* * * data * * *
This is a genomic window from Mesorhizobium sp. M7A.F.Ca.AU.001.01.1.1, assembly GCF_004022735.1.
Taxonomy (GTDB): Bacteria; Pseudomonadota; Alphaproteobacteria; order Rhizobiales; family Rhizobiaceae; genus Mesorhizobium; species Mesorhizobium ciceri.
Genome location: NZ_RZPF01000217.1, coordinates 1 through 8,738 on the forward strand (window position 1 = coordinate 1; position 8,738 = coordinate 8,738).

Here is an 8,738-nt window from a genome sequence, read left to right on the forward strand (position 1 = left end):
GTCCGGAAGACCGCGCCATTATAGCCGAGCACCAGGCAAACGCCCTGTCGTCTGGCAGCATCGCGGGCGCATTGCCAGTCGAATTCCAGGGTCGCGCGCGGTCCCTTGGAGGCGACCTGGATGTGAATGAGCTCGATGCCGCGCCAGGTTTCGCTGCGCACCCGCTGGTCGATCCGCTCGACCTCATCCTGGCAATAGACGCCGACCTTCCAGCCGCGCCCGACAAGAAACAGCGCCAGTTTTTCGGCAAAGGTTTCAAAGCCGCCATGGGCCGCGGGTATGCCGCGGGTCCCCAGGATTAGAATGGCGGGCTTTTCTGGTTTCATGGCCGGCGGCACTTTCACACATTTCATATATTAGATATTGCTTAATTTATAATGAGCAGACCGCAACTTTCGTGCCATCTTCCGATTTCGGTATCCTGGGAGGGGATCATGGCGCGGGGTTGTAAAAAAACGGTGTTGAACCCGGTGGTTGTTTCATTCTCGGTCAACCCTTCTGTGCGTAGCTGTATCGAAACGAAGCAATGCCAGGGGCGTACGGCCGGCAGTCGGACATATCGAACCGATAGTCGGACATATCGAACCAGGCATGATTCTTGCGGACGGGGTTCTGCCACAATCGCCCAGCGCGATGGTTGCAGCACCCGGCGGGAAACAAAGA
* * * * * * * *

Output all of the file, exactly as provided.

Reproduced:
This is a genomic window from Mesorhizobium sp. M7A.F.Ca.AU.001.01.1.1, assembly GCF_004022735.1.
Taxonomy (GTDB): Bacteria; Pseudomonadota; Alphaproteobacteria; order Rhizobiales; family Rhizobiaceae; genus Mesorhizobium; species Mesorhizobium ciceri.
Genome location: NZ_RZPF01000217.1, coordinates 1 through 8,738 on the forward strand (window position 1 = coordinate 1; position 8,738 = coordinate 8,738).

Here is an 8,738-nt window from a genome sequence, read left to right on the forward strand (position 1 = left end):
GTCCGGAAGACCGCGCCATTATAGCCGAGCACCAGGCAAACGCCCTGTCGTCTGGCAGCATCGCGGGCGCATTGCCAGTCGAATTCCAGGGTCGCGCGCGGTCCCTTGGAGGCGACCTGGATGTGAATGAGCTCGATGCCGCGCCAGGTTTCGCTGCGCACCCGCTGGTCGATCCGCTCGACCTCATCCTGGCAATAGACGCCGACCTTCCAGCCGCGCCCGACAAGAAACAGCGCCAGTTTTTCGGCAAAGGTTTCAAAGCCGCCATGGGCCGCGGGTATGCCGCGGGTCCCCAGGATTAGAATGGCGGGCTTTTCTGGTTTCATGGCCGGCGGCACTTTCACACATTTCATATATTAGATATTGCTTAATTTATAATGAGCAGACCGCAACTTTCGTGCCATCTTCCGATTTCGGTATCCTGGGAGGGGATCATGGCGCGGGGTTGTAAAAAAACGGTGTTGAACCCGGTGGTTGTTTCATTCTCGGTCAACCCTTCTGTGCGTAGCTGTATCGAAACGAAGCAATGCCAGGGGCGTACGGCCGGCAGTCGGACATATCGAACCGATAGTCGGACATATCGAACCAGGCATGATTCTTGCGGACGGGGTTCTGCCACAATCGCCCAGCGCGATGGTTGCAGCACCCGGCGGGAAACAAAGA